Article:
One artist, two distinct but interwoven concepts: this is the captivating logic behind Double-Booked, pianist Robert Glasper’s third album for Blue Note, following up Canvas (2005) and In My Element (2007). An artist who “unfailingly gets the feeling ri...
One artist, two distinct but interwoven concepts: this is the captivating logic behind Double-Booked, pianist Robert Glasper’s third album for Blue Note, following up Canvas (2005) and In My Element (2007). An artist who “unfailingly gets the feeling right” (New York Magazine), Glasper has made waves throughout the music world as leader of both the acoustic Robert Glasper Trio and the electric, hip-hop-oriented Robert Glasper Experiment. With Double-Booked the 32-year-old Houston native puts his enviable versatility front and center, emphasizing these different hemispheres of his musical brain at the same time.
Career-wise, this creates a constant balancing act, and on occasion literally being double-booked, appearing with the Trio and the Experiment on the same night. Such is the storyline that emerges on Double-Booked, with conflicting voicemail messages from Terence Blanchard and Roots drummer Ahmir ?uestlove Thompson, each pulling for a different Glasper band.
“Most people, if they have different bands, they do separate albums,” says Glasper. “But I felt I’d be making more of a statement if I put it all on one joint.” The result, in essence, is a snapshot of Glasper’s life. “This is what I’m dealing with,” he continues. “It’s not like I play jazz but I also play hip-hop now and then. I’m in it, for real, both sides of the spectrum. That’s my life. A lot of people go in stages—they might focus on trio for a long time, then they change or whatever. My thing is both, all the time.”
The first six tracks on Double-Booked feature Glasper in Trio setting with longtime bassist Vicente Archer as well as drummer Chris Dave, who plays in Glasper’s Experiment band but recently came on board the Trio as well. “It’s hard to find that common thread in one cat,” Glasper enthuses. “Very few cats out there are extremely convincing in all genres of music. There’s always a wink-wink somewhere, like they play jazz really good but the hip-hop’s a little strange, or vice versa. Chris has both sides down on an even level, and he keeps on creating. He and Vicente used to play together with Kenny Garrett, so they have a history that made the linkup a lot easier. He knows the Chris-isms and Chris knows the Vicente-isms.”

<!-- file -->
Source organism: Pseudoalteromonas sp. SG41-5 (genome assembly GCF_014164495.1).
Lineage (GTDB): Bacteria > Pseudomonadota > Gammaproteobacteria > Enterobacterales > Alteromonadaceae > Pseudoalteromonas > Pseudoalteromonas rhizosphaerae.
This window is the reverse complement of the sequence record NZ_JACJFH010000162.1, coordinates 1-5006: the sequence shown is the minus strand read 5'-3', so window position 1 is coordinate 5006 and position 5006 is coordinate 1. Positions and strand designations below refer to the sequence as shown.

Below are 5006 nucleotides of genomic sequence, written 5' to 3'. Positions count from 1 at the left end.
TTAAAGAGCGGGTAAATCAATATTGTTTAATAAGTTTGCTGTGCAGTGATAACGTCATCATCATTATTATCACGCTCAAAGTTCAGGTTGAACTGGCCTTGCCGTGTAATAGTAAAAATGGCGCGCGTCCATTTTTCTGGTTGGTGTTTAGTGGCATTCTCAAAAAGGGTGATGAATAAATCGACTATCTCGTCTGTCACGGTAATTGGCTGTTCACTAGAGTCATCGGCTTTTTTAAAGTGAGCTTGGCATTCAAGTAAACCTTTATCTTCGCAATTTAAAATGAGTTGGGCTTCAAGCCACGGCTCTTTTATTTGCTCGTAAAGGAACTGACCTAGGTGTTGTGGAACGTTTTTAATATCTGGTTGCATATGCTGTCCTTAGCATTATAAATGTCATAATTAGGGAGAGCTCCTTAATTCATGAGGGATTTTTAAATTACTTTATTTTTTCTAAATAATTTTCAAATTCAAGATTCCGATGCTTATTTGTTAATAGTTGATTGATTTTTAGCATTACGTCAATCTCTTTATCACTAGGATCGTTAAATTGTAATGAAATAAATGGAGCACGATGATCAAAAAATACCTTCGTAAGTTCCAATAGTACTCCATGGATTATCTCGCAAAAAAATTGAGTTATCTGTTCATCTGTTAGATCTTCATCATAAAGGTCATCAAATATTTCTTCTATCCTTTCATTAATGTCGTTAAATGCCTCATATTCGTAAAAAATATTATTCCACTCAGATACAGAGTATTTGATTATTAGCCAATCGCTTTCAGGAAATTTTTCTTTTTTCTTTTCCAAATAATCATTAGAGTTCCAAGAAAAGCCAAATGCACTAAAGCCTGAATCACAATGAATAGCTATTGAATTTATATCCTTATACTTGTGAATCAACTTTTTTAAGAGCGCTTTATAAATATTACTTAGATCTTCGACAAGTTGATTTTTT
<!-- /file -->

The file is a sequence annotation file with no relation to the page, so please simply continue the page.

As on In My Element, Glasper underlines the Trio’s hip-hop leanings with short fade-in interludes (“little Pete Rock-isms,” Glasper says) that function as short codas to some of the tunes. From the outset, with the lyrical flow and supple interaction of “No Worries,” one hears what Nate Chinen of The New York Times describes as “spongey, changeable adaptations of hip-hop rhythm tracks…Glasper himself plays as if he’s a living sample…in a kind of real-time loop.” “This is a little ditty I came up with when I was in London at a soundcheck,” Glasper recalls. “We played it that night at the show. I kept hearing people in London say ‘no worries,’ and that seemed like the title. It has a real positive, bright, ‘It’s ok’ vibe.”
“Downtime,” set mainly in 7/4, evokes a memory of Glasper looking out the window at the rain—“kind of like the ‘F.T.B.’ of this record, if you will,” Glasper says, referencing a standout track from In My Element. Both “Yes I’m Country (And That’s OK)” and “59 South,” meanwhile, touch upon Glasper’s hometown environment in Texas. The latter references a heavily trafficked highway in Houston, a cultural reference not unlike the Brooklyn Bridge in Glasper’s current home base, New York. “Yes I’m Country” prompts Glasper to explain: “I have a country swing when I play sometimes, and I like playing that way.” The vamp of the tune, an intriguing five-bar phrase, exemplifies the sort of off-kilter rapport that sets the Glasper Trio apart. “I love odd phrases that vamp,” he adds. “It brings a whole different feeling than a regular vamp.”